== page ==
At eight years old, Maya and her brother Bailey, who was nine, were taken by their father away from Stamps and brought to live with their mother Vivian Baxter in the city of St. Louis. Due to their mixed racial provenience and fair skin tone, the family members of Maya’s mother had the capacity to pass for white and some integrated into the local German community. Despite the theoretical educational and development possibilities a city like St. Louis could have offered to growing Maya, it was there that she underwent the worst experience of her childhood. One that probably followed her throughout her life, long after she officially recovered from it: being raped by her mother’s fiance and having to carry the perceived responsibility of his death (after he escaped the trial raised against him, members of Vivian’s family had him killed as a payment measure for his acts). After this event, Maya and Bailey returned to Stamps and its austere but loving environment, where it took her the better part of two years, and her grandmother’s deep and unwavering love, to recover her speech. To this end, the lovely and well-read Mrs. Flowers, a friend of Momma’s and “one of the few gentlewomen I have ever known, […] the measure of what a human being can be”, offered significant help by inviting little and insignificant Marguerite at her house, serving cookies specially baked for her, and ice and lemonade on an ordinary day, but most importantly, by lending her books, teaching her, and imbuing the young and scared girl with meaning (“Your grandmother says you read a lot. Every chance you get. That’s good, but not good enough. Words mean more than what is set down on paper. It takes the human voice to infuse them with the shades of deeper meaning” and “I was liked, and what a difference it made. I was respected not as Mrs. Henderson’s grandchild or Bailey’s sister but for just being Marguerite Johnson”). This was the beginning of a new time, a time of self-development and study, during which both Maya and Bailey advanced well beyond what the local educational system could offer them in the segregated South. Time for another trip, at thirteen, to the de-segregated California where Maya’s mother had moved in the meantime. During her stay at her mother’s, Maya delved into the first signs of womanhood and all the agonising uncertainties that comes with it, as well as cemented her reverence, admiration and respect for her mother’s beauty, positive ingeniosity in the face of whatever problem came her way. Switching homes to her father’s trailer turns out to be yet another character-building experience: a budding teenager totally unfamiliar with cars and how to operate them, nevertheless having to drive her father’s car back from Mexico during one of his alcohol-infused visits; defending her mother in the face of her father’s lover and realising, on a deeper level, the more subtle, fragile and ever-crumbling fabric of the world; running away and living in a car junk yard for a month (and finally learning how to drive). Throughout all of these tumultuous experiences, and despite the occasional waverings, Maya finds solace in books and knowledge, managing to graduate school two years ahead of schedule at a high academic level, a proof of her stellar education. These achievements are a testament to both the education she received from her grandmother and her relentlessness, as well as her own personal fabric as a human being. It is precisely this trait of character, the inherited relentlessness and endurance, the unending perseverance, that helped her be the first black streetcar operator in San Francisco.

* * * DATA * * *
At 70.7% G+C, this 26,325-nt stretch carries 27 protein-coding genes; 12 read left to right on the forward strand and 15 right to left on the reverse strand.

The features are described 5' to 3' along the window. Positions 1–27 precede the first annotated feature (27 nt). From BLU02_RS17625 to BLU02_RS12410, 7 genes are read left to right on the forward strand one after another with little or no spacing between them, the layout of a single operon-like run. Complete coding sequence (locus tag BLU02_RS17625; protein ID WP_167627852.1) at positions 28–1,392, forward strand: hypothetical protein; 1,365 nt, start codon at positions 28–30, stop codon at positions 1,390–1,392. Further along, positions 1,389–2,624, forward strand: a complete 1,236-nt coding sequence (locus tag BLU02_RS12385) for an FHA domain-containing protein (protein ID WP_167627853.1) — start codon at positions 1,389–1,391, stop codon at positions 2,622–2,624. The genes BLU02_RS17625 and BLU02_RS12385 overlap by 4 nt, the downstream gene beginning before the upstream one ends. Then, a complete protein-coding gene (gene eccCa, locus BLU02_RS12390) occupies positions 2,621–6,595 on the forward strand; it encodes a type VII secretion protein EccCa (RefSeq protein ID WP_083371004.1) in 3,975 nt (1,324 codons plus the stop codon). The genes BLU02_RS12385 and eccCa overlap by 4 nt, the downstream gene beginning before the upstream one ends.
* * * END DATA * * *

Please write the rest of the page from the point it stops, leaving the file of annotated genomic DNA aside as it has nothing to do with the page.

It is this same endurance and perseverance that changed her, from the scared and shy child that she started as, into the bold, powerful, and liberal young adult and mother she becomes And, later on, into the first female inaugural poet in the US presidential history, reciting her poem  “On the Pulse of Morning” for president Bill Clinton’s inauguration; into a Nobel prize laureate for poetry; and into a civilian awarded with the 2010 Presidential Medal of Freedom by president Barack Obama, an award distinguished with the highest civilian honour in the United States.

“To be left alone on the tightrope of youthful unknowing is to experience the excruciating beauty of full freedom and the threat of eternal indecision. Few, if any, survive their teens. Most surrender to the vague but murderous pressure of adult conformity. It becomes easier to die and avoid conflicts than to maintain a constant battle with the superior forces of maturity.

Until recently each generation found it more expedient to plead guilty to the charge of being young and ignorant, easier to take punishment meted out by the older generation (which had itself confessed to the same crime short years before). The command to grow up at once was more bearable than the faceless horror of wavering purpose, which was youth.

The bright hours when the young rebelled against the descending sun had to give way to twenty-four-hour periods called “days” that were named as well as numbered.

The Black female is assaulted in her tender years by all those common forces of nature, while, at the same time she is being caught in the tripartite crossfire of masculine prejudice, white illogical hate, and Black lack of power.

The fact that the adult American Negro female emerges a formidable character is often met with amazement, distaste and even belligerence. It is seldom accepted as an inevitable outcome of the struggle won by survivors and deserves respect if not enthusiastic acceptance.”